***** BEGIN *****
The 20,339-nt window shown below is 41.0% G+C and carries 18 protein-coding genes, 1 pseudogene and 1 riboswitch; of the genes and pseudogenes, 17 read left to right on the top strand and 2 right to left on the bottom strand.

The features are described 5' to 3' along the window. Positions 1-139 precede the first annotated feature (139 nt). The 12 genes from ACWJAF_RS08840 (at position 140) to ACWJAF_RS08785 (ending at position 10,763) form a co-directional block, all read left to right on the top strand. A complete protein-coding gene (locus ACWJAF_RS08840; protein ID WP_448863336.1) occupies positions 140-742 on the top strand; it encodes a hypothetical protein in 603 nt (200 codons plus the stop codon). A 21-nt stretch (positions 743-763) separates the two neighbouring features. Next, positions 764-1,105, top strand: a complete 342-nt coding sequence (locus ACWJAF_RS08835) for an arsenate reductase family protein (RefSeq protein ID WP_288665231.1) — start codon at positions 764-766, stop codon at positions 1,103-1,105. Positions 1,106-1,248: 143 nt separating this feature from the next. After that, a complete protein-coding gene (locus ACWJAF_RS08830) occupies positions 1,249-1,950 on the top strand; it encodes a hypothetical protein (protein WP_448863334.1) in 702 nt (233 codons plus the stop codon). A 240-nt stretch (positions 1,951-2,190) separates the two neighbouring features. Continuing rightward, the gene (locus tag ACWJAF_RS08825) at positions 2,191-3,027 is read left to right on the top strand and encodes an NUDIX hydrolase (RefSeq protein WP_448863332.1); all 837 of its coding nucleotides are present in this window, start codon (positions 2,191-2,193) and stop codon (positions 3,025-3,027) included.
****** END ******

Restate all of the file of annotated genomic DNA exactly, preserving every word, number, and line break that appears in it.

The 20,339-nt window shown below is 41.0% G+C and carries 18 protein-coding genes, 1 pseudogene and 1 riboswitch; of the genes and pseudogenes, 17 read left to right on the top strand and 2 right to left on the bottom strand.

The features are described 5' to 3' along the window. Positions 1-139 precede the first annotated feature (139 nt). The 12 genes from ACWJAF_RS08840 (at position 140) to ACWJAF_RS08785 (ending at position 10,763) form a co-directional block, all read left to right on the top strand. A complete protein-coding gene (locus ACWJAF_RS08840; protein ID WP_448863336.1) occupies positions 140-742 on the top strand; it encodes a hypothetical protein in 603 nt (200 codons plus the stop codon). A 21-nt stretch (positions 743-763) separates the two neighbouring features. Next, positions 764-1,105, top strand: a complete 342-nt coding sequence (locus ACWJAF_RS08835) for an arsenate reductase family protein (RefSeq protein ID WP_288665231.1) — start codon at positions 764-766, stop codon at positions 1,103-1,105. Positions 1,106-1,248: 143 nt separating this feature from the next. After that, a complete protein-coding gene (locus ACWJAF_RS08830) occupies positions 1,249-1,950 on the top strand; it encodes a hypothetical protein (protein WP_448863334.1) in 702 nt (233 codons plus the stop codon). A 240-nt stretch (positions 1,951-2,190) separates the two neighbouring features. Continuing rightward, the gene (locus tag ACWJAF_RS08825) at positions 2,191-3,027 is read left to right on the top strand and encodes an NUDIX hydrolase (RefSeq protein WP_448863332.1); all 837 of its coding nucleotides are present in this window, start codon (positions 2,191-2,193) and stop codon (positions 3,025-3,027) included.